NEW ORLEANS – Representatives of four of five public safety broadband early builders stressed at APCO 2014 the lessons that the First Responder Network Authority (FirstNet, as well as states across the country, stand to learn from their projects.
For example, a network being deployed in Harris County, Texas will gather data that can hopefully assist in the deployment of networks elsewhere, including by providing key metrics such as the amount of traffic on the network during disasters and how users should be prioritized, said Todd Early, deputy assistant director of the Public Safety Communications Service within the Law Enforcement Support Division of the Texas Department of Public Safety.
“There’s no real data that’s out there to really give us what we need,” he said.
In New Jersey, the state hopes to gather information on, among other things, the use and capabilities of rapidly deployable assets. It plans to deploy the assets on the Route 21 corridor between Newark and Paterson, in Camden, and in Atlantic City.
The Route 21 corridor deployment includes Newark Liberty International Airport, a port, and major roads, as well as the largest chlorine manufacturing plant on the East Coast. “It’s considered the most dangerous three miles in America,” said Fred Scalera, public safety broadband manager for the New Jersey Office of Homeland Security and Preparedness, which has taken over management of the project from the New Jersey Office of Information Technology.
Mr. Scalera said that the state will pick up the cost of running the network for at least the first three years to encourage agencies to join it, adding that agencies can keep the equipment they are given. “The only thing left to work out would be the roaming piece,” he said.
New Mexico Chief Information Officer Darryl Ackley said officials in his state are still mulling where to locate the seven to 10 sites they expect to deploy for their network. He said the state is still negotiating with the Department of Interior on a memorandum of agreement about using sites. He said that the MOA can hopefully serve as a template for other states in dealing with federal agencies in the deployment of public safety broadband services.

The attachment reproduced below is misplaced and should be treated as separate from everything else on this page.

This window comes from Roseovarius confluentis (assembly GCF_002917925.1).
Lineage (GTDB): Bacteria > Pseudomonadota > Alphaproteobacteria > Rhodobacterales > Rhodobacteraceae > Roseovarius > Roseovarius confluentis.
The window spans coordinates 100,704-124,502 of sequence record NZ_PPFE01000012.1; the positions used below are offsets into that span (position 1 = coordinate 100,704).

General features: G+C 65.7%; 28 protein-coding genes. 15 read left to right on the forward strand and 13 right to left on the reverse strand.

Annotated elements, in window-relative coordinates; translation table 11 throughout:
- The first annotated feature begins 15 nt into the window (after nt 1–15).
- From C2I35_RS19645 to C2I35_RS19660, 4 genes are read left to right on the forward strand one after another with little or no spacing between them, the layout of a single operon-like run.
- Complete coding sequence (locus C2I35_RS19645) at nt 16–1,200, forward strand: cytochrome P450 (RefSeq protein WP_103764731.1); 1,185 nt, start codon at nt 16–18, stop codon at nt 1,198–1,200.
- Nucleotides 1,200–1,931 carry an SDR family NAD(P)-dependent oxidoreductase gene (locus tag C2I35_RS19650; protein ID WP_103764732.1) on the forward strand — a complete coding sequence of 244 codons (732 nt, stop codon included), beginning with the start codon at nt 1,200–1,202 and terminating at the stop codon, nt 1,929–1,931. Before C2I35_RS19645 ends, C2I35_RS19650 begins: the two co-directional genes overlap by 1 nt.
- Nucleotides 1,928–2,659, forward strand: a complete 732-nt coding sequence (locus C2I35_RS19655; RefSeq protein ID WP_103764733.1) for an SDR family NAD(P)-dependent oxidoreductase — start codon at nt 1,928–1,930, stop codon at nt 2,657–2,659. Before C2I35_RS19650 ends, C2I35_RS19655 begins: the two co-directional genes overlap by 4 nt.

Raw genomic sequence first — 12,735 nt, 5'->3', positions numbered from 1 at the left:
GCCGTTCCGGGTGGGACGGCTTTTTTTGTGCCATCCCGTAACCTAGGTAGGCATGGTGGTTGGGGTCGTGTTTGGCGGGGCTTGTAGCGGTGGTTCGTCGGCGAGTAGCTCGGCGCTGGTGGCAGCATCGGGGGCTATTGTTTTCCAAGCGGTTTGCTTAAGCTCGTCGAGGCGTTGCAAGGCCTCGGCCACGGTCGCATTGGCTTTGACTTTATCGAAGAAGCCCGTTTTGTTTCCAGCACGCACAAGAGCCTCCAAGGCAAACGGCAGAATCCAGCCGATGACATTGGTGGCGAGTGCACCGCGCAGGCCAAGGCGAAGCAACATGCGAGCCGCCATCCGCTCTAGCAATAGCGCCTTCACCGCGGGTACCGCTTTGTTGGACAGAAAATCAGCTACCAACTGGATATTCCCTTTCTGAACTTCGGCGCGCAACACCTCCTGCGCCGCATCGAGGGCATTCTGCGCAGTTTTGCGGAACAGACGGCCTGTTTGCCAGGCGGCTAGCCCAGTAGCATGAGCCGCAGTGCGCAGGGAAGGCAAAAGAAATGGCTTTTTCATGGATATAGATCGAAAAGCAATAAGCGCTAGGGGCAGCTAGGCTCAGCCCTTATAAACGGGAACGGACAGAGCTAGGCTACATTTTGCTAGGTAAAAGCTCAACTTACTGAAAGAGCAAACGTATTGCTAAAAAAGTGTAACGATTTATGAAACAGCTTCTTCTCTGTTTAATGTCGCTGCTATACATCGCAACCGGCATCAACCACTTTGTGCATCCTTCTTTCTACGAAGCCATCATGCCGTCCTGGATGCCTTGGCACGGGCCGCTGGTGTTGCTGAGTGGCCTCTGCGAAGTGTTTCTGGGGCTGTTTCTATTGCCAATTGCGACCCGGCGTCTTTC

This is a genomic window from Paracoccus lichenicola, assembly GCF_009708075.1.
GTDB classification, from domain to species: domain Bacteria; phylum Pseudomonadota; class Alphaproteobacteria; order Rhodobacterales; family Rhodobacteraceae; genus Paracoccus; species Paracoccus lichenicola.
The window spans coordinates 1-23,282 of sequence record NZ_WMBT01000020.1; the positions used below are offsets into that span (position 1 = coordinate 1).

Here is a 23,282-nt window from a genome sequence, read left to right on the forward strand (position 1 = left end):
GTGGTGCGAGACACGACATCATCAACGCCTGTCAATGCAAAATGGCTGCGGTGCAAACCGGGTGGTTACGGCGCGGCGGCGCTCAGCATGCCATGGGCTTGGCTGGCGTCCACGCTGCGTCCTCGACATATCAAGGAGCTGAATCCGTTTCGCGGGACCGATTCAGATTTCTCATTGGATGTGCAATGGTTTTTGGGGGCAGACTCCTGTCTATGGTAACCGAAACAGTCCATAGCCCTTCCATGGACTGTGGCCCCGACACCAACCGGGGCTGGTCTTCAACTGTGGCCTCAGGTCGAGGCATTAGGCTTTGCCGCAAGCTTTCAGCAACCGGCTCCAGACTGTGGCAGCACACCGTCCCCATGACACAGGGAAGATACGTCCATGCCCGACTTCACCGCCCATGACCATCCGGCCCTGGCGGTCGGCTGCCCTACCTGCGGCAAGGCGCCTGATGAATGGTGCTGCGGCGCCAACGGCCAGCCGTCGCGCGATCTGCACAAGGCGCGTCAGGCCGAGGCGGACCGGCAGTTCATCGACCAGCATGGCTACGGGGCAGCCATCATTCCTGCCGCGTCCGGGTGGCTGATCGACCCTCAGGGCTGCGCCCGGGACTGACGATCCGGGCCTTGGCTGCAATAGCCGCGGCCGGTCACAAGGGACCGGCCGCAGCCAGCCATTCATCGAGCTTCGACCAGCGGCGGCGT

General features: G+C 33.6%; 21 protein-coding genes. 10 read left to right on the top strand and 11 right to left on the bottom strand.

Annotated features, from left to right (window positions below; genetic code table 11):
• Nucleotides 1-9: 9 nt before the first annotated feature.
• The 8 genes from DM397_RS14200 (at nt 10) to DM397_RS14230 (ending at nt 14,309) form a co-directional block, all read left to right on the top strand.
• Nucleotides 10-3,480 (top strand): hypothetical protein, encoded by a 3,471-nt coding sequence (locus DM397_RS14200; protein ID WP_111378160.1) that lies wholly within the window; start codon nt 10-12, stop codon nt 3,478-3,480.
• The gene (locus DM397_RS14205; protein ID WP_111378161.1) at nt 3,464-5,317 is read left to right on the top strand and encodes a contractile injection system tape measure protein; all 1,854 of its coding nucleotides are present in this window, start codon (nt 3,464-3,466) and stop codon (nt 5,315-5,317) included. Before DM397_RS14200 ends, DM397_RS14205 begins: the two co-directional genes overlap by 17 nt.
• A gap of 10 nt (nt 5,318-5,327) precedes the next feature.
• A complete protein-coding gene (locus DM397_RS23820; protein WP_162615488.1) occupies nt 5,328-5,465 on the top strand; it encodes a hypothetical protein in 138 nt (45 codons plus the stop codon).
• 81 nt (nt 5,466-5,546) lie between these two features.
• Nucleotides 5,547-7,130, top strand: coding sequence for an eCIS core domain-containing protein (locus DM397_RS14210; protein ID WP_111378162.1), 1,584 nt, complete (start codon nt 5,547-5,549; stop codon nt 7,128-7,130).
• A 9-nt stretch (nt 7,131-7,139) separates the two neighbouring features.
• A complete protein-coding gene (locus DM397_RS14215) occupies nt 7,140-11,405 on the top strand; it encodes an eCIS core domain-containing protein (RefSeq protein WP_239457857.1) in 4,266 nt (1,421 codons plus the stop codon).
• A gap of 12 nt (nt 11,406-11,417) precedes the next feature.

Among other things, the New Mexico project will attempt to provide lessons on the use of a network core that is located remotely – in this case, in Harris County, Texas – and provide learnings on the shared use of a network along the U.S. border with Mexico, including by federal agencies such as U.S. Customs and Border Protection and Immigration and Customs Enforcement.
In an interview with TRDaily, Mr. Ackley stressed the importance of FirstNet services being offered at a price point that users are willing to pay. In many cases, that will mean the price that first responders may currently pay for commercial services, although Mr. Ackley noted that some responders along the border with Mexico currently rely on satellite services that are typically more expensive than terrestrial offerings.
The Los Angeles Regional Interoperable Communications System (LA-RICS) plans to provide lessons on leveraging partnerships with utilities and other secondary responders, Pat Mallon, its executive director, noted during yesterday’s session.
Mr. Mallon said that Southern California Edison is very interested in FirstNet using its fiber – “for a charge.” “We’re still working through that,” he added.
Meanwhile, Mr. Early said he was “very confident” that the state of Texas would be able to sign a FirstNet spectrum lease agreement on behalf of Harris County within the next two or three weeks.
The state and FirstNet have been discussing a spectrum lease agreement since April 2013, and the state has received four grants of special temporary authority (STA) from the FCC related to the operation of the Harris County network, with the current STA scheduled to expire late this month.
The last of the five public safety broadband project is being deployed by the Adams County, Colo., Communications Center (ADCOM 911). Each of the projects, except for Harris County, has a BTOP (Broadband Technology Opportunities Program) grant. The deadline to complete grant spending is Sept. 30, 2015.
The early builder representatives subject to that deadline said they plan to meet it.
“We’re going to meet the deadline clear as day,” Mr. Scalera told TRDaily. He said the timeline for his project calls for deployable installation to begin in November and for the system has to be completed by May 15, 2015. “I’m building in a buffer,” he said.
He also stressed the importance of top-level leadership for his project, saying that New Jersey Gov. Chris Christie (R.) wants it done. “This is a project the governor believes in,” Mr. Scalera said. “If you know anything about our governor, he doesn’t like to fail.”- Paul Kirby, email@example.com